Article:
The Fendis are betting on personal nostalgia and relatable memories to resonate with customers — an approach that Celine’s artistic director Hedi Slimane and Victoria Beckham have also taken with their recent fragrance launches. Created with the expertise of perfumers Quentin Bisch, Fanny Bal and Anne Flipo, each Fendi scent was “conceived with a loved one in mind,” says Delfina Delettrez Fendi, daughter of Venturini Fendi and artistic director of jewellery. 

La Baguette, for example, designed to resemble a lazy Sunday with its floral and vanilla notes, was inspired by Delettrez Fendi’s twin children, while Sempre Mio, made of bergamot, cedarwood and orange blossom, reflects her memories of the Ourika valley and Atlas foothills, just outside Marrakech, a place where the designer feels that she belongs (she is part Moroccan). 

With Prima Terra, which features tangerine, rosemary and oak moss, Kim Jones, artistic director of womenswear and haute couture, took inspiration from Southern and Eastern Africa, where he grew up. “Ideas stemmed from chats about childhood memories and the things close to our hearts,” he says.

Each of the simple rectangular bottles comes in a pastel hue — a reflection of the Roman sunset, the designers say. “We wanted something very clean, something that represented Rome but also something that represented Fendi now,” Jones elaborates.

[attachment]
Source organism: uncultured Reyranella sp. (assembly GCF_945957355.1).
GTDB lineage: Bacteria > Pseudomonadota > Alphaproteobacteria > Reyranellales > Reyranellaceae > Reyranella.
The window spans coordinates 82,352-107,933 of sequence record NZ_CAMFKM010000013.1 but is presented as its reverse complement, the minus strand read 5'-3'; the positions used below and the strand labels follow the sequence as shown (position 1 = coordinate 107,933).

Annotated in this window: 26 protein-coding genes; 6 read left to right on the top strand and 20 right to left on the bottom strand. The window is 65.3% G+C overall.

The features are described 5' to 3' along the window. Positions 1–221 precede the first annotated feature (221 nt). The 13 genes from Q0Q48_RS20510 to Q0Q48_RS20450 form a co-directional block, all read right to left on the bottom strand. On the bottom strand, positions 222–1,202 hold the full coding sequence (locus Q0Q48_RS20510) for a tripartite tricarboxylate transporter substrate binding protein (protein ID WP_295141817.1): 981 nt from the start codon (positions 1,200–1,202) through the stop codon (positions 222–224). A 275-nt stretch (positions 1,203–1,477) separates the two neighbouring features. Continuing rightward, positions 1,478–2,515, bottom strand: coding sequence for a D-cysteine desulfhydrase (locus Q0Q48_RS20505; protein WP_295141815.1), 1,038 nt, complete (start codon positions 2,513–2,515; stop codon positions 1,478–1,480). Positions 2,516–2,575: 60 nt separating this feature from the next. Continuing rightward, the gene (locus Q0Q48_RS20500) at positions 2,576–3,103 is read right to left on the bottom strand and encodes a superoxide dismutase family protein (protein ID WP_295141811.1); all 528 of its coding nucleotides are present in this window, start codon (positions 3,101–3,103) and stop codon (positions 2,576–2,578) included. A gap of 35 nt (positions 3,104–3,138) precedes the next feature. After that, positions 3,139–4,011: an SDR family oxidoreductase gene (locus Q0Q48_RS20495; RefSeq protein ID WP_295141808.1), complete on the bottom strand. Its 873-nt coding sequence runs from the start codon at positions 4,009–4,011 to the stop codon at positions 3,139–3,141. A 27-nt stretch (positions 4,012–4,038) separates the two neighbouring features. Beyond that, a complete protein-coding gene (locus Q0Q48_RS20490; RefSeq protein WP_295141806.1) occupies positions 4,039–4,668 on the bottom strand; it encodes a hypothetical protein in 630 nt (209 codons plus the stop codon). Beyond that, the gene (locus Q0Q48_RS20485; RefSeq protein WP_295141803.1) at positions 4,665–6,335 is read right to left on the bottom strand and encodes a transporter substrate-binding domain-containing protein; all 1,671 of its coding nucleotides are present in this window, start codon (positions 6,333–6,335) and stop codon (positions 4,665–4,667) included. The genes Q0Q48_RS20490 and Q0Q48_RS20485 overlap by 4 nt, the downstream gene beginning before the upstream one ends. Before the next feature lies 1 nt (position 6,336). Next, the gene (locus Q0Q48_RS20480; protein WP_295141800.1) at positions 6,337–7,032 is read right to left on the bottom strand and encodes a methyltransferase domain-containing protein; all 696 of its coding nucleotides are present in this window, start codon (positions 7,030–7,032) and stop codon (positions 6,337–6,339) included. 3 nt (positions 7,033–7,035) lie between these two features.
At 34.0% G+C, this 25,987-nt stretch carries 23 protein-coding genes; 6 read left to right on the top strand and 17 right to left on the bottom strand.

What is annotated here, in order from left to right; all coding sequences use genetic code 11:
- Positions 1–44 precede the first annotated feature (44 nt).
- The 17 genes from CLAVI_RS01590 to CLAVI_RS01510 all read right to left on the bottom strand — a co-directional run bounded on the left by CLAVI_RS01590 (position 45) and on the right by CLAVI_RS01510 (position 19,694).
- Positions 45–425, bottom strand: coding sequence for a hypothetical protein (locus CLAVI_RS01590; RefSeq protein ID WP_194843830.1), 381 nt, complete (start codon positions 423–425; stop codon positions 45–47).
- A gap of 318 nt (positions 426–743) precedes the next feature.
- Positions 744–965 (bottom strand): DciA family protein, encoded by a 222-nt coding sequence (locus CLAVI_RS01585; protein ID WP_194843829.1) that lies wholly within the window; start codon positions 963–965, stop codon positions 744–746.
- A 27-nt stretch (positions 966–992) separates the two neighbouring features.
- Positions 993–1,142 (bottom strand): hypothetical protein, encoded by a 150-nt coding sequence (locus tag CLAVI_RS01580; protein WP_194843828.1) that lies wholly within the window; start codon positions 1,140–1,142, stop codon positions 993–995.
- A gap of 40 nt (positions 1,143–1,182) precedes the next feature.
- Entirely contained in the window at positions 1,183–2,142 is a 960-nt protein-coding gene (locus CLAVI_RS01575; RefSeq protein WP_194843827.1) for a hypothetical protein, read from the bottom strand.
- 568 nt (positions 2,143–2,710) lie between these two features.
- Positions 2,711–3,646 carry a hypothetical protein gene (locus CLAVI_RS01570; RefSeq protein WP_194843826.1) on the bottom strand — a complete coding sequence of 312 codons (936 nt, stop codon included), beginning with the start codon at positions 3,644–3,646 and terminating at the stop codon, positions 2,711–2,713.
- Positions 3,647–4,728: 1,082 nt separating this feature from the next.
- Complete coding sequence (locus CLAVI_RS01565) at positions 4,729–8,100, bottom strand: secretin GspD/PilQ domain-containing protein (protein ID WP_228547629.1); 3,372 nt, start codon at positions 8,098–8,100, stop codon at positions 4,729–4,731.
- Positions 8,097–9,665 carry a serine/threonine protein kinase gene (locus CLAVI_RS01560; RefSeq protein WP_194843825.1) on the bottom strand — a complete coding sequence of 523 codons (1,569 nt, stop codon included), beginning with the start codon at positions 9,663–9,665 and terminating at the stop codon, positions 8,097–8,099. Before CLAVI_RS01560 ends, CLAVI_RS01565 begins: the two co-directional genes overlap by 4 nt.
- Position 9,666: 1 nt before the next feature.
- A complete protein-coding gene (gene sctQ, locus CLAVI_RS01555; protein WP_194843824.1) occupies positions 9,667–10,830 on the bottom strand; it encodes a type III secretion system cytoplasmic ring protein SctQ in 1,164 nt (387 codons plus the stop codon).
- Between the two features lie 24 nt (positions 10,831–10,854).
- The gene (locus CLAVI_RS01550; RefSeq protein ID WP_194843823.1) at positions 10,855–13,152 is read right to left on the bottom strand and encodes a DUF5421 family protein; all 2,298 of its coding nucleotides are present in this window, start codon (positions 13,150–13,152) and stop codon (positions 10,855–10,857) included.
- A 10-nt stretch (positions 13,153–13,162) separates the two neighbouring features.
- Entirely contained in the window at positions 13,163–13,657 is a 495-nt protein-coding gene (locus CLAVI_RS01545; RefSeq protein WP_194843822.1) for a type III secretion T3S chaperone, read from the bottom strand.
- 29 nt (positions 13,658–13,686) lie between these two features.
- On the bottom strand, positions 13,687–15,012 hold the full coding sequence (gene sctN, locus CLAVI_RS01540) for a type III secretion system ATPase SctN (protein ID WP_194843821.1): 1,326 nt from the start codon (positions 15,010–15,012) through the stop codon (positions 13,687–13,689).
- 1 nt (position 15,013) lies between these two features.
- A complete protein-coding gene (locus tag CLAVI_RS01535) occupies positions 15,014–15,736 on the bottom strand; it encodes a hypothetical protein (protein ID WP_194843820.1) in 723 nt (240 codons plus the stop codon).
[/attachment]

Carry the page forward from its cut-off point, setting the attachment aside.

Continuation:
In addition to a full-sized 100ml bottle, the brand will sell a discovery set, also priced at €300, allowing customers to try all seven fragrances in 10ml formats at the price of one. Fendi has also created a miniature leather charm case, €290, that allows the wearer to carry the scent with them.

Are the Fendis confident that something so intimately personal to them will resonate on a global scale? “You can never be sure,” admits Venturini Fendi, who created the French and spicy scent Perché No, which translates to “why not?” to express her personal mantra. But she hopes its “clean, reposing and calming” qualities will appeal to the brand’s fans. 

“You know when there is [something] that you love. You don’t know why; you cannot give yourself a reason, but you feel emotional the moment something clicks. It moves something inside,” she says. “And that’s what we want [people] to feel.”

Kati Chitrakorn © 2024 The Financial Times

This story was first published in The Financial Times


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